Baltics to ask NATO for thousands of troops
The Baltic states will formally ask NATO to deploy several thousand troops as a deterrent, Lithuania said Thursday, amid tensions with Russia over the conflict in eastern Ukraine.
"We are seeking a brigade-size unit so that every Baltic nation would have a battalion," military spokesman Captain Mindaugas Neimontas told AFP.
He said Lithuanian, Latvian and Estonian generals would soon send a joint request to US General Philip Breedlove, NATO's top commander.
Neimontas said the Baltic states were to seek "permanent rotational NATO forces" as a "deterrence measure given the security situation in the region".
He refused to elaborate on specific numbers but a standard brigade could have around 3,000 troops.
Latvia's defence ministry also confirmed the move in a Thursday statement saying "the joint letter will be sent next week".
The ministry said military commanders from all three Baltic states recently decided to request a "brigade level permanent Allied military presence with a roughly battalion-level placement of units in each country."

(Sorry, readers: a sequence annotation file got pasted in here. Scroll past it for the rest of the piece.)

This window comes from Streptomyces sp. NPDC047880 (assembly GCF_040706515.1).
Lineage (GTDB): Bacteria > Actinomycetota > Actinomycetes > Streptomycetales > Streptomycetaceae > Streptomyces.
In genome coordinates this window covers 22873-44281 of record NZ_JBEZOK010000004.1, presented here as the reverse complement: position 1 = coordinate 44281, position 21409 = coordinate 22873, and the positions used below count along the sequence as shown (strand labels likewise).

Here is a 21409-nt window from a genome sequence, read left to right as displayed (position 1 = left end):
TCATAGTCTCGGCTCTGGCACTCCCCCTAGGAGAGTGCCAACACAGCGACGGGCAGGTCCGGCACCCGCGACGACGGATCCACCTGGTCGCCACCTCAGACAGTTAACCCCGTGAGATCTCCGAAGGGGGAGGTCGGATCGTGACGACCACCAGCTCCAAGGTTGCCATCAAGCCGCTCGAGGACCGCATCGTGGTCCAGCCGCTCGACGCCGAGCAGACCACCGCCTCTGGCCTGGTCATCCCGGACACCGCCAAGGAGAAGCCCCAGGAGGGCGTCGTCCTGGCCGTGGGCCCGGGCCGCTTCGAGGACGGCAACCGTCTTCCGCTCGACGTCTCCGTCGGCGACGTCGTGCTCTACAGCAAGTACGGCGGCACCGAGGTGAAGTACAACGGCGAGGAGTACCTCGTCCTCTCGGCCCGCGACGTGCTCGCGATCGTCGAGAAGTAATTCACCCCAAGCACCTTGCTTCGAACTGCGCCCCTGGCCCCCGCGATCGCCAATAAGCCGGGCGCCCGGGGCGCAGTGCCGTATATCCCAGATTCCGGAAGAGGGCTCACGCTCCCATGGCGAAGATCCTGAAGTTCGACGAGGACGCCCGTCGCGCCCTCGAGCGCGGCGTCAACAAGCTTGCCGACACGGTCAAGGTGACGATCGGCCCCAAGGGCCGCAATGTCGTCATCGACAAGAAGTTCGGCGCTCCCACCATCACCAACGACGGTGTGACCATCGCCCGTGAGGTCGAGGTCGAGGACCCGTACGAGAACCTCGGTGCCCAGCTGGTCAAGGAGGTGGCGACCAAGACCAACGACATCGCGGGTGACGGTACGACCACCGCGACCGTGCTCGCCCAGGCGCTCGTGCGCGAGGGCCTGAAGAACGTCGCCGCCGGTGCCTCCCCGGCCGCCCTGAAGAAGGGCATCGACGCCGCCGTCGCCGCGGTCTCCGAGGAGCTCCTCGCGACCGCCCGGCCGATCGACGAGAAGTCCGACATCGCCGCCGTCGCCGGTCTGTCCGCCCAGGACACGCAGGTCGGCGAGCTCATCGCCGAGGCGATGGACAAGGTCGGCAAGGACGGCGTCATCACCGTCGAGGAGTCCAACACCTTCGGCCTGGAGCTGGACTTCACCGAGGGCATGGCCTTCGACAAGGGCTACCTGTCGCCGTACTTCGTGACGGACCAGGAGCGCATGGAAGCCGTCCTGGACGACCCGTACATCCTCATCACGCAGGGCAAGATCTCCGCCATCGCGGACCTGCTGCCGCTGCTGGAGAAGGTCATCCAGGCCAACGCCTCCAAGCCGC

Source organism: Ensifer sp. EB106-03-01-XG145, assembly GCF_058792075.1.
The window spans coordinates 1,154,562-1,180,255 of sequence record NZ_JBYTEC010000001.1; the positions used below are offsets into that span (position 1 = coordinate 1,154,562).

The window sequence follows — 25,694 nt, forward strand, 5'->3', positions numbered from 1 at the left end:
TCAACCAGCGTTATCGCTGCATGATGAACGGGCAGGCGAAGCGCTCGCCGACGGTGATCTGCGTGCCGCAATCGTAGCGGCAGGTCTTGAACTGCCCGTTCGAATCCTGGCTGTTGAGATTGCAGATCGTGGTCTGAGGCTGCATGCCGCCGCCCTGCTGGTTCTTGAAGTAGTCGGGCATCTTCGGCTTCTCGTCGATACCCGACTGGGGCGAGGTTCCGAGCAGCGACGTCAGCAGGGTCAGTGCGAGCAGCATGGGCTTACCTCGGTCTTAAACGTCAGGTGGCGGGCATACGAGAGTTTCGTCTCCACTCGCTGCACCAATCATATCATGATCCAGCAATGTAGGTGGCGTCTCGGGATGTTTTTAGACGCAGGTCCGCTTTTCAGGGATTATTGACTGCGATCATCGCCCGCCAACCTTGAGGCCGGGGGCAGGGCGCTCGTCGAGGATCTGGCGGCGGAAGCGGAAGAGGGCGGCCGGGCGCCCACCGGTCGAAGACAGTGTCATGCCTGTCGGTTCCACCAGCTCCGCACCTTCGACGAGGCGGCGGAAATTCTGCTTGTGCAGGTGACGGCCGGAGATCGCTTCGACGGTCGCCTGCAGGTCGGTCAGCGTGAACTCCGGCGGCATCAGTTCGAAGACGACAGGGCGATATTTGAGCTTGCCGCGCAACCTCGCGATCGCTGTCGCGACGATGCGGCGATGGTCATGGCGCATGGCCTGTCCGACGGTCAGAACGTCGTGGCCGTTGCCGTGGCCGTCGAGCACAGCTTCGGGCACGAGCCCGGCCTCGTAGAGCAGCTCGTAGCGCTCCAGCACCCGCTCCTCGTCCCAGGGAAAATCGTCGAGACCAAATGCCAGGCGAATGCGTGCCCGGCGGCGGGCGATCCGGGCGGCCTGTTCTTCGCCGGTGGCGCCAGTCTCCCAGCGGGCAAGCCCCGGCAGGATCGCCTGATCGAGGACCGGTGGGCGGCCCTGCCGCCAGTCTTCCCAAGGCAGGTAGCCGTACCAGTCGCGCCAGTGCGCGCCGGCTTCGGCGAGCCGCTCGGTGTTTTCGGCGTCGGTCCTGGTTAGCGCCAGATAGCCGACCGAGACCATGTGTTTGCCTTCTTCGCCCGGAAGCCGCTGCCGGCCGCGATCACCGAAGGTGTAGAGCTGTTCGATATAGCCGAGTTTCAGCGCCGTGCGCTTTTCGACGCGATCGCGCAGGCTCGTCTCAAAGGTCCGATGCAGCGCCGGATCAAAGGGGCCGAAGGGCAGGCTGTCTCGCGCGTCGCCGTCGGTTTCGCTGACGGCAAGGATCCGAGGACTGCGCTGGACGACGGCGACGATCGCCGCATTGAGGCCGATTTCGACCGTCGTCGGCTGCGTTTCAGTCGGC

"An Allied presence is an essential prerequisite for Latvia's security in a situation where Russia does not change its policies regarding the Ukraine conflict and at the same time strongly demonstrates its military presence and potential in the Baltic Sea region," the statement said.
Baltic and Nordic countries have reported an uptick in Russian military activity in the region over the last year. Russian war planes flying with their transponders switched off have endangered civil aviation.
Last month, Lithuania also accused Russian warships of thwarting work on a key underwater power link to Sweden that would reduce the Baltic state's dependence on Russian energy.
Since last year, the United States has deployed around 600 troops in the Baltic states and Poland on rotational basis.
But some European NATO allies, like Germany, have been sceptical about a substantial permanent deployment, saying it could breach a 1997 agreement between NATO and Russia.
Some NATO diplomats also say the alliance is focusing on new "spearhead force" which could be rapidly deployed to deal crises both in the South or East, rather than new permanent deployments.
The Baltic republics were under Soviet rule from the end of World War II to 1991. They now fear Moscow could try to destabilise them to test NATO's commitment to collective defence.
© 2015 AFP